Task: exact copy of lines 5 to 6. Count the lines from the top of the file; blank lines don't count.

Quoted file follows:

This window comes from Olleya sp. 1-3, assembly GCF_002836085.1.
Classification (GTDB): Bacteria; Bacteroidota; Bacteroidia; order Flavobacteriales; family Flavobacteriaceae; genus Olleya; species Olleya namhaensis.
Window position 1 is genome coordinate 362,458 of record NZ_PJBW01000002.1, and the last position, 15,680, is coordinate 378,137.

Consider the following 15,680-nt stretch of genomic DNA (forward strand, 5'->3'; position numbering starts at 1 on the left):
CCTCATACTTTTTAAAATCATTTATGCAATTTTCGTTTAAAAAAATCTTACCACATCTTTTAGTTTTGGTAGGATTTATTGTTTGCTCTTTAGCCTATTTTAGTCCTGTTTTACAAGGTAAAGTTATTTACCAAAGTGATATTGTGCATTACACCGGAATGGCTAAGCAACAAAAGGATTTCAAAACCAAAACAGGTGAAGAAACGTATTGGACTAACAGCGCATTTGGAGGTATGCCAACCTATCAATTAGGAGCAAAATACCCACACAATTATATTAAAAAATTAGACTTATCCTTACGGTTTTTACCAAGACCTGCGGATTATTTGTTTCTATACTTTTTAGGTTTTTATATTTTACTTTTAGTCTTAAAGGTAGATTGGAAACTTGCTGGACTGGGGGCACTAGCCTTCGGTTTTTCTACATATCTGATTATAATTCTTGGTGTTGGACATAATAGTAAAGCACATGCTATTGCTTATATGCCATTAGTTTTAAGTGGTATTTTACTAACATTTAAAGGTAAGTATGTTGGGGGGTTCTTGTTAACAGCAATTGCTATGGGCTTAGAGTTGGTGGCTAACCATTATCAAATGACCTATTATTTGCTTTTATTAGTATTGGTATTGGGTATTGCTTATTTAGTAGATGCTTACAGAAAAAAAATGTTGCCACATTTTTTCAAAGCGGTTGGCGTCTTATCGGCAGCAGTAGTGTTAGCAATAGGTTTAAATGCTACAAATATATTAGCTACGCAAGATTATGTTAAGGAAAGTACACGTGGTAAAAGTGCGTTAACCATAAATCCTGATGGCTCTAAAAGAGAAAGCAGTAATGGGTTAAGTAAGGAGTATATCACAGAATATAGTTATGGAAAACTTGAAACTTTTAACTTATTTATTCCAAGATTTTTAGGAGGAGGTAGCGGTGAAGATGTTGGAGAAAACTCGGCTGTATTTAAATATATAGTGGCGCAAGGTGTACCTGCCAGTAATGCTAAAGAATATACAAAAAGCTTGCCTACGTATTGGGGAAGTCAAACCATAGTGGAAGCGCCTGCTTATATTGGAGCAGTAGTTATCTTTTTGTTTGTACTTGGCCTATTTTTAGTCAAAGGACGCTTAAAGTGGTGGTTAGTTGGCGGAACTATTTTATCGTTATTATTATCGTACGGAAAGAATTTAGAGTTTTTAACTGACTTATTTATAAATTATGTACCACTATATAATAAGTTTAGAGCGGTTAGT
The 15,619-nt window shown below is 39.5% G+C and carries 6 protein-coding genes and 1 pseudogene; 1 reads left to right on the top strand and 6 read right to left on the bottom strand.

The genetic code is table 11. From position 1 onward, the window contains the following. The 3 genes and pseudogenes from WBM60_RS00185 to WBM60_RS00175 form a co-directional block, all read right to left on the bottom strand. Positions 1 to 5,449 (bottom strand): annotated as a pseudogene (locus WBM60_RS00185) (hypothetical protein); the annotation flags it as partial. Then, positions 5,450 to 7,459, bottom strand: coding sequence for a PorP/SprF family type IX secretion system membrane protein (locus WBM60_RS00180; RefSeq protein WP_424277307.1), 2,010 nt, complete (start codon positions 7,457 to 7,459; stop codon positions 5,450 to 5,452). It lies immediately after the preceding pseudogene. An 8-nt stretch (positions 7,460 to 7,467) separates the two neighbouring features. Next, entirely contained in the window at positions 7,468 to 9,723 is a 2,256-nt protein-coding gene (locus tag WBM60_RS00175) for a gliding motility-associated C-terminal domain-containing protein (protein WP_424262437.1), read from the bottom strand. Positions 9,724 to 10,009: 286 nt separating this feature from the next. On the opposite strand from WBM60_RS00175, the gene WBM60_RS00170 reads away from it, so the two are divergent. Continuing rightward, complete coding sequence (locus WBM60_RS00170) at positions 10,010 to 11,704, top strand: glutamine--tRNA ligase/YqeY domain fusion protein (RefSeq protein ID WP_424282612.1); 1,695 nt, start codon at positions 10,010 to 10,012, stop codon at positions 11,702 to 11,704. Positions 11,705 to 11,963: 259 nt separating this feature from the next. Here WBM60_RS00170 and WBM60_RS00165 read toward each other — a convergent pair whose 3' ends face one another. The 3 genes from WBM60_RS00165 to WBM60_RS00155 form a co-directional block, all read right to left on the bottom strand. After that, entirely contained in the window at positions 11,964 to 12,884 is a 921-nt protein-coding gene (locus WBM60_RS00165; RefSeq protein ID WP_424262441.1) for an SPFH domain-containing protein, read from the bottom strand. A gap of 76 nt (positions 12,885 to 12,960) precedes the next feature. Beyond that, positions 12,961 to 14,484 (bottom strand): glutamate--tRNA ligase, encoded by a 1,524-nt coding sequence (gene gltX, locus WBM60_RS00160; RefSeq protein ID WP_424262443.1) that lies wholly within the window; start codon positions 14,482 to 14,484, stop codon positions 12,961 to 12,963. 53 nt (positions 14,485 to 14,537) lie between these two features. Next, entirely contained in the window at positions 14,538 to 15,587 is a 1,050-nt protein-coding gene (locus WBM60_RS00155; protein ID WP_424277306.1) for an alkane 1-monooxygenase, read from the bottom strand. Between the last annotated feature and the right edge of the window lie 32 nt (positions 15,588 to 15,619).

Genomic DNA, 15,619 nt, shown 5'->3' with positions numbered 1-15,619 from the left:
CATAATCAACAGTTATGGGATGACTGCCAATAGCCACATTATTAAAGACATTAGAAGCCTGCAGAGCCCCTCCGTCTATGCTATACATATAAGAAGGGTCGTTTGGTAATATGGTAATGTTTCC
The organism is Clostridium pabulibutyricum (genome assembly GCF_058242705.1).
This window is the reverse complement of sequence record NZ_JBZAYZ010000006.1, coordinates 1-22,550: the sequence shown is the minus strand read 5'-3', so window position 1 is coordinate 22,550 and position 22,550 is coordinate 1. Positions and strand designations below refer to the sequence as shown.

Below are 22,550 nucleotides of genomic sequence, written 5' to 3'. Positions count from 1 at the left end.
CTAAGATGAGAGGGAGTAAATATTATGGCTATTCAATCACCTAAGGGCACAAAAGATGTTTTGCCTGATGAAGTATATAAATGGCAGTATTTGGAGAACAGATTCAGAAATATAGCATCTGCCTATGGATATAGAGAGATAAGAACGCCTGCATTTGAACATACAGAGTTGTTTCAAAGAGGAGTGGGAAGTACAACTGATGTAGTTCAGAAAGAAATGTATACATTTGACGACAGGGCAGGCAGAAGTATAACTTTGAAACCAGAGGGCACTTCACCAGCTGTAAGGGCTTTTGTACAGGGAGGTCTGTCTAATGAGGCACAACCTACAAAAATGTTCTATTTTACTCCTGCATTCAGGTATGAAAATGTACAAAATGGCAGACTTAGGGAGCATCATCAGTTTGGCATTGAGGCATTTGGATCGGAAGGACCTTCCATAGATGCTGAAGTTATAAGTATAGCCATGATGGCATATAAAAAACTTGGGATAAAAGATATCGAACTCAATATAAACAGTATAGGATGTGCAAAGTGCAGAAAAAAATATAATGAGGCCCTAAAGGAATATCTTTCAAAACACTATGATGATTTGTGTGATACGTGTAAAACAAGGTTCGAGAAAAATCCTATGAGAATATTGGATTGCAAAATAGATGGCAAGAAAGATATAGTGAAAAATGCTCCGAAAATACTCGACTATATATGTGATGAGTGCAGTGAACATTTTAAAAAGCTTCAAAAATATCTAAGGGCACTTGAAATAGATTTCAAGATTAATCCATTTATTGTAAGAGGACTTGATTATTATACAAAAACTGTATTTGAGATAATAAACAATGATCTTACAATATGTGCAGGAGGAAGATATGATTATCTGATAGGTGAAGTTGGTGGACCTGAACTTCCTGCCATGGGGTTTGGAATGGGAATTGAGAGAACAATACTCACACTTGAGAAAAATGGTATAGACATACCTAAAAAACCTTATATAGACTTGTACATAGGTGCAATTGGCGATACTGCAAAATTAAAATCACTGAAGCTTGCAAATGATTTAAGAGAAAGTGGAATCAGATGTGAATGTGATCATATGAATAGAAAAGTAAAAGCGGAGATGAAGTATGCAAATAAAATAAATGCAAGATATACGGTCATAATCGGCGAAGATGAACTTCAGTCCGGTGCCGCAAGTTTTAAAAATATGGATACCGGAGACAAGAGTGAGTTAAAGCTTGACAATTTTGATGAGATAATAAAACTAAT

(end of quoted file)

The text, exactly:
CCTCATACTTTTTAAAATCATTTATGCAATTTTCGTTTAAAAAAATCTTACCACATCTTTTAGTTTTGGTAGGATTTATTGTTTGCTCTTTAGCCTATTTTAGTCCTGTTTTACAAGGTAAAGTTATTTACCAAAGTGATATTGTGCATTACACCGGAATGGCTAAGCAACAAAAGGATTTCAAAACCAAAACAGGTGAAGAAACGTATTGGACTAACAGCGCATTTGGAGGTATGCCAACCTATCAATTAGGAGCAAAATACCCACACAATTATATTAAAAAATTAGACTTATCCTTACGGTTTTTACCAAGACCTGCGGATTATTTGTTTCTATACTTTTTAGGTTTTTATATTTTACTTTTAGTCTTAAAGGTAGATTGGAAACTTGCTGGACTGGGGGCACTAGCCTTCGGTTTTTCTACATATCTGATTATAATTCTTGGTGTTGGACATAATAGTAAAGCACATGCTATTGCTTATATGCCATTAGTTTTAAGTGGTATTTTACTAACATTTAAAGGTAAGTATGTTGGGGGGTTCTTGTTAACAGCAATTGCTATGGGCTTAGAGTTGGTGGCTAACCATTATCAAATGACCTATTATTTGCTTTTATTAGTATTGGTATTGGGTATTGCTTATTTAGTAGATGCTTACAGAAAAAAAATGTTGCCACATTTTTTCAAAGCGGTTGGCGTCTTATCGGCAGCAGTAGTGTTAGCAATAGGTTTAAATGCTACAAATATATTAGCTACGCAAGATTATGTTAAGGAAAGTACACGTGGTAAAAGTGCGTTAACCATAAATCCTGATGGCTCTAAAAGAGAAAGCAGTAATGGGTTAAGTAAGGAGTATATCACAGAATATAGTTATGGAAAACTTGAAACTTTTAACTTATTTATTCCAAGATTTTTAGGAGGAGGTAGCGGTGAAGATGTTGGAGAAAACTCGGCTGTATTTAAATATATAGTGGCGCAAGGTGTACCTGCCAGTAATGCTAAAGAATATACAAAAAGCTTGCCTACGTATTGGGGAAGTCAAACCATAGTGGAAGCGCCTGCTTATATTGGAGCAGTAGTTATCTTTTTGTTTGTACTTGGCCTATTTTTAGTCAAAGGACGCTTAAAGTGGTGGTTAGTTGGCGGAACTATTTTATCGTTATTATTATCGTACGGAAAGAATTTAGAGTTTTTAACTGACTTATTTATAAATTATGTACCACTATATAATAAGTTTAGAGCGGTTAGT
The 15,619-nt window shown below is 39.5% G+C and carries 6 protein-coding genes and 1 pseudogene; 1 reads left to right on the top strand and 6 read right to left on the bottom strand.